In a previous article back in January, I challenged higher education at large to strongly consider integrating Prior Learning Assessments (PLA) at scale. Such efforts would not only give credit where credit is due but would be a primary driver toward customization of the education experience. Why require a student to take courses that cover skills and competencies they have already mastered? Now, taking this a step further, what happens when a student can demonstrate mastery of only 50% of a particular course’s objectives? No credit? Partial credit? Do they just sit around in sheer boredom during the sections or modules they have already mastered? There must be a better use of time and resources for the student and the institution. In comes the IKEA model.

Let’s consider modularizing the curriculum.

Once there is some standardization with how curriculum modules are presented, let’s allow students to engage with the modules they need instead of the all-or-nothing approach. Imagine a system where students could ‘shop’ for the modules they need, place those in their respective registration carts, and then check out. Costs could still be presented at a per-credit rate, it’s just that those credits would be parsed out per module instead of per course. The reality is many institutions already have some form of modularization happening in their courses. Proven to be highly effective, Regent University’s online business and leadership courses are eight weeks in duration, each containing four periods (modules) of two weeks in length. The structure is already in place, but designers would need to consider grouping those modules based on learning/performance objectives and ensure each module could serve as a standalone unit. Sounds complicated? It really isn’t. Here’s an example of how this could look for a Principles of Marketing class at The Ohio State University:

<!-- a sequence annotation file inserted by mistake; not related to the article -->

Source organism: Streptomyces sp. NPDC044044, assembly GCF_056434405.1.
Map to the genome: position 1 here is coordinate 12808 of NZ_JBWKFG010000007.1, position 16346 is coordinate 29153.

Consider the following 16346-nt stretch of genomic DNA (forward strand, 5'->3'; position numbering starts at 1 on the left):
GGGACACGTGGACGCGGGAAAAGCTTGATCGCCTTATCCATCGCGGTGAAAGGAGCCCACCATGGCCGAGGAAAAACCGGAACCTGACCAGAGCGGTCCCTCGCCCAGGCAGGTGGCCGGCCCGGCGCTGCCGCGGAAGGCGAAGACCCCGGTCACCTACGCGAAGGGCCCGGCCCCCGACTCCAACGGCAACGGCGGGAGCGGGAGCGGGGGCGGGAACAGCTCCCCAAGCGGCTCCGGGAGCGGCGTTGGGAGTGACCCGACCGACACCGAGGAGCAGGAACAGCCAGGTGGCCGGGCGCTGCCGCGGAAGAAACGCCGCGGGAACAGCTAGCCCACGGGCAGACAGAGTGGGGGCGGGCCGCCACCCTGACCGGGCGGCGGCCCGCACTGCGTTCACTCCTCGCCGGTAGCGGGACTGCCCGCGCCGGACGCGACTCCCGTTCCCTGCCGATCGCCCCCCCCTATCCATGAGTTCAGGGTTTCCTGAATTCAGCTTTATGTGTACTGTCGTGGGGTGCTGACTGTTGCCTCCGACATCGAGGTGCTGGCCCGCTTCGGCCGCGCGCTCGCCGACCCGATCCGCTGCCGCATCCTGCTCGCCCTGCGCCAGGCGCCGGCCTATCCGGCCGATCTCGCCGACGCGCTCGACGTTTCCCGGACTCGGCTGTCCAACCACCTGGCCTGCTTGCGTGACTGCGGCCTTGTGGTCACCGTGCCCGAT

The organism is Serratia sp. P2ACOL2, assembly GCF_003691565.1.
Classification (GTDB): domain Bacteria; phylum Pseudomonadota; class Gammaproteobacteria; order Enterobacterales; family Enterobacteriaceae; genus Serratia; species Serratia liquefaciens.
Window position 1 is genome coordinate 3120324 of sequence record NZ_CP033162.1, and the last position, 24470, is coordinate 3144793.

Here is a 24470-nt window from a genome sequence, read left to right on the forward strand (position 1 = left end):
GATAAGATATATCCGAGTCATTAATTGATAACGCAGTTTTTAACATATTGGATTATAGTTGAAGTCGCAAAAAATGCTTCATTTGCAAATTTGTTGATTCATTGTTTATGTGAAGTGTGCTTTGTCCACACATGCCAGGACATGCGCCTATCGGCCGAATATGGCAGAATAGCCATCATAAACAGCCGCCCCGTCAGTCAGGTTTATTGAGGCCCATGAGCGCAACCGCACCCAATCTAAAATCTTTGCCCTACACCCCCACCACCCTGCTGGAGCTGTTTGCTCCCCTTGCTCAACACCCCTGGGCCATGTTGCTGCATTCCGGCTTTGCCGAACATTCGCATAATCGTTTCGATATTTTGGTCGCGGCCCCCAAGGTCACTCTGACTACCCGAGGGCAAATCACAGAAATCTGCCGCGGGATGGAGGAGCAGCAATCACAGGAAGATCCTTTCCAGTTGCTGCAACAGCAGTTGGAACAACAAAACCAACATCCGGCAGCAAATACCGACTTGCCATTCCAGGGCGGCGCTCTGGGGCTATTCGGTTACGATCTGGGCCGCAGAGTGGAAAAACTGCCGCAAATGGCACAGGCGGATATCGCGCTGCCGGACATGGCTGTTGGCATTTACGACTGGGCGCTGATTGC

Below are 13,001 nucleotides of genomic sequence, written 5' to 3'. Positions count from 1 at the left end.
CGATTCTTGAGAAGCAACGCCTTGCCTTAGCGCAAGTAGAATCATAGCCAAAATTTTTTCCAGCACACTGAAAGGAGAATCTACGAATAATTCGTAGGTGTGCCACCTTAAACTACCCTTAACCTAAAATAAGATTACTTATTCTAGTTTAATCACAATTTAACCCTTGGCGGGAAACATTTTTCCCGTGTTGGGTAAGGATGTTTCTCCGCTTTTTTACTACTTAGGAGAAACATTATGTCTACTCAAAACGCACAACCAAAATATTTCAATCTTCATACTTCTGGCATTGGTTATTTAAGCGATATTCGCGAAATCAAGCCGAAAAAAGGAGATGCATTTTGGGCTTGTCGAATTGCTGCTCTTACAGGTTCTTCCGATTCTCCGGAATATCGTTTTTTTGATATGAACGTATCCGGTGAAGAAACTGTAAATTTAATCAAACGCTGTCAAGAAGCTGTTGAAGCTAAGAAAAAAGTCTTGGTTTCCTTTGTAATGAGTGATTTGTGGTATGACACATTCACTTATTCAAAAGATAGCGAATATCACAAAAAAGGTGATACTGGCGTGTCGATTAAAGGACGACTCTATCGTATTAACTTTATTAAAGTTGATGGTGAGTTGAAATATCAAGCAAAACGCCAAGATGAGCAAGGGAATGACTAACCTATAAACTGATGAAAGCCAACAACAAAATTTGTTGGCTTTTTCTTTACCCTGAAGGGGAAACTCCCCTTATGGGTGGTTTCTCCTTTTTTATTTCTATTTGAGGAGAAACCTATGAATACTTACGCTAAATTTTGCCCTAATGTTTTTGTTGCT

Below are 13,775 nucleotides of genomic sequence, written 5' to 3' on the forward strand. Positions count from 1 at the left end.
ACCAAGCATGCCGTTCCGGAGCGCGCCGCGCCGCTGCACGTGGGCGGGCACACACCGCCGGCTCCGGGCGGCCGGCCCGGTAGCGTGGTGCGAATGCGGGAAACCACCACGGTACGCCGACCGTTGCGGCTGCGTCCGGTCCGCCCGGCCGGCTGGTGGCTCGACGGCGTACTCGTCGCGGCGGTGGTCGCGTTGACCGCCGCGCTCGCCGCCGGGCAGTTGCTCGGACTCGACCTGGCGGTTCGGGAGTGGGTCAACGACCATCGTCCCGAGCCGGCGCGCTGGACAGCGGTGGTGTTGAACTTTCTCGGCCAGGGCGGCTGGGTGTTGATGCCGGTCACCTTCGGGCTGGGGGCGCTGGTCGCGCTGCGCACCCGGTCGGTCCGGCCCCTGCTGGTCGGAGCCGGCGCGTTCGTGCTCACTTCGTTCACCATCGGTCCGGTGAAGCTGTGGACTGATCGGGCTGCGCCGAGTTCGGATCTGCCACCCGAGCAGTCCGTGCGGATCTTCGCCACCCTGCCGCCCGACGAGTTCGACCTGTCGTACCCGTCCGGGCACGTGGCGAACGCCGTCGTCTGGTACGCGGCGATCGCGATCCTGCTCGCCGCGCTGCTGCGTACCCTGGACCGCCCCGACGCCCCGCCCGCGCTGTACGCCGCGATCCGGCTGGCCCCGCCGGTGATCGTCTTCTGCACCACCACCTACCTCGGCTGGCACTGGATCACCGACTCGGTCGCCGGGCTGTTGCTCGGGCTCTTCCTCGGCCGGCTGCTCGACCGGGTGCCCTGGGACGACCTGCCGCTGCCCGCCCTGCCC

Learning Objectives

  1. Understand the role of marketing within society and within an economic system.
  2. Learn the vital role of marketing within a firm and the necessary relationships between marketing and the other functional areas of business.
  3. Consider the various decision areas within marketing and the tools and methods used by marketing managers for making decisions.
  4. Learn key marketing principles and terminology.
  5. Appreciate how a marketing perspective is important in your own personal and professional development.